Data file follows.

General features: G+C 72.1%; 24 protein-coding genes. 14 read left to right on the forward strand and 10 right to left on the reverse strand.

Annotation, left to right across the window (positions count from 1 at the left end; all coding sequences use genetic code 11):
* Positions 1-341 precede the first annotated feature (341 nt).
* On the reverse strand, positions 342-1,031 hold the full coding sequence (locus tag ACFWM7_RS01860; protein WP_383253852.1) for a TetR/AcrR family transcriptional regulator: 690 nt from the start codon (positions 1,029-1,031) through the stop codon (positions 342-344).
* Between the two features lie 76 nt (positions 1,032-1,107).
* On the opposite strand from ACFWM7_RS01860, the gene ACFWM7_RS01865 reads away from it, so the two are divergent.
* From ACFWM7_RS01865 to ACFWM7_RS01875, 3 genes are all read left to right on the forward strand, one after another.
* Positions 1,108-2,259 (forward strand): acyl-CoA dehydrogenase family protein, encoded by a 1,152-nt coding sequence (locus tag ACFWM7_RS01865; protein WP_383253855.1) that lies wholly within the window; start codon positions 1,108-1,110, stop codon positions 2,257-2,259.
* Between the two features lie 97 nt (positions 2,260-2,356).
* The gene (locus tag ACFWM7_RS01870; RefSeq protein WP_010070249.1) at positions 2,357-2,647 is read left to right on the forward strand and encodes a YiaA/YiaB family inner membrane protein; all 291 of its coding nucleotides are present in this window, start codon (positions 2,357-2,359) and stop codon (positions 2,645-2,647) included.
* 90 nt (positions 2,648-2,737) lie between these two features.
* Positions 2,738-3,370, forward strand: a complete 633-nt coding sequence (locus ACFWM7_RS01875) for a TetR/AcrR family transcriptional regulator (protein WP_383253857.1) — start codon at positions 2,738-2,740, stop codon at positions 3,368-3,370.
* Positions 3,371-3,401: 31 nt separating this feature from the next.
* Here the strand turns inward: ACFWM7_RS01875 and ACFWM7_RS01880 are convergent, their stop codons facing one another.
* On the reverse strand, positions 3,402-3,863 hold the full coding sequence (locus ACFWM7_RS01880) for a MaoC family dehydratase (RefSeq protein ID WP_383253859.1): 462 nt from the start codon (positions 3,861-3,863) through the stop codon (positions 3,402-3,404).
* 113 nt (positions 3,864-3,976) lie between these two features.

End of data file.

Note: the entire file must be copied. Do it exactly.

General features: G+C 72.1%; 24 protein-coding genes. 14 read left to right on the forward strand and 10 right to left on the reverse strand.

Annotation, left to right across the window (positions count from 1 at the left end; all coding sequences use genetic code 11):
* Positions 1-341 precede the first annotated feature (341 nt).
* On the reverse strand, positions 342-1,031 hold the full coding sequence (locus tag ACFWM7_RS01860; protein WP_383253852.1) for a TetR/AcrR family transcriptional regulator: 690 nt from the start codon (positions 1,029-1,031) through the stop codon (positions 342-344).
* Between the two features lie 76 nt (positions 1,032-1,107).
* On the opposite strand from ACFWM7_RS01860, the gene ACFWM7_RS01865 reads away from it, so the two are divergent.
* From ACFWM7_RS01865 to ACFWM7_RS01875, 3 genes are all read left to right on the forward strand, one after another.
* Positions 1,108-2,259 (forward strand): acyl-CoA dehydrogenase family protein, encoded by a 1,152-nt coding sequence (locus tag ACFWM7_RS01865; protein WP_383253855.1) that lies wholly within the window; start codon positions 1,108-1,110, stop codon positions 2,257-2,259.
* Between the two features lie 97 nt (positions 2,260-2,356).
* The gene (locus tag ACFWM7_RS01870; RefSeq protein WP_010070249.1) at positions 2,357-2,647 is read left to right on the forward strand and encodes a YiaA/YiaB family inner membrane protein; all 291 of its coding nucleotides are present in this window, start codon (positions 2,357-2,359) and stop codon (positions 2,645-2,647) included.
* 90 nt (positions 2,648-2,737) lie between these two features.
* Positions 2,738-3,370, forward strand: a complete 633-nt coding sequence (locus ACFWM7_RS01875) for a TetR/AcrR family transcriptional regulator (protein WP_383253857.1) — start codon at positions 2,738-2,740, stop codon at positions 3,368-3,370.
* Positions 3,371-3,401: 31 nt separating this feature from the next.
* Here the strand turns inward: ACFWM7_RS01875 and ACFWM7_RS01880 are convergent, their stop codons facing one another.
* On the reverse strand, positions 3,402-3,863 hold the full coding sequence (locus ACFWM7_RS01880) for a MaoC family dehydratase (RefSeq protein ID WP_383253859.1): 462 nt from the start codon (positions 3,861-3,863) through the stop codon (positions 3,402-3,404).
* 113 nt (positions 3,864-3,976) lie between these two features.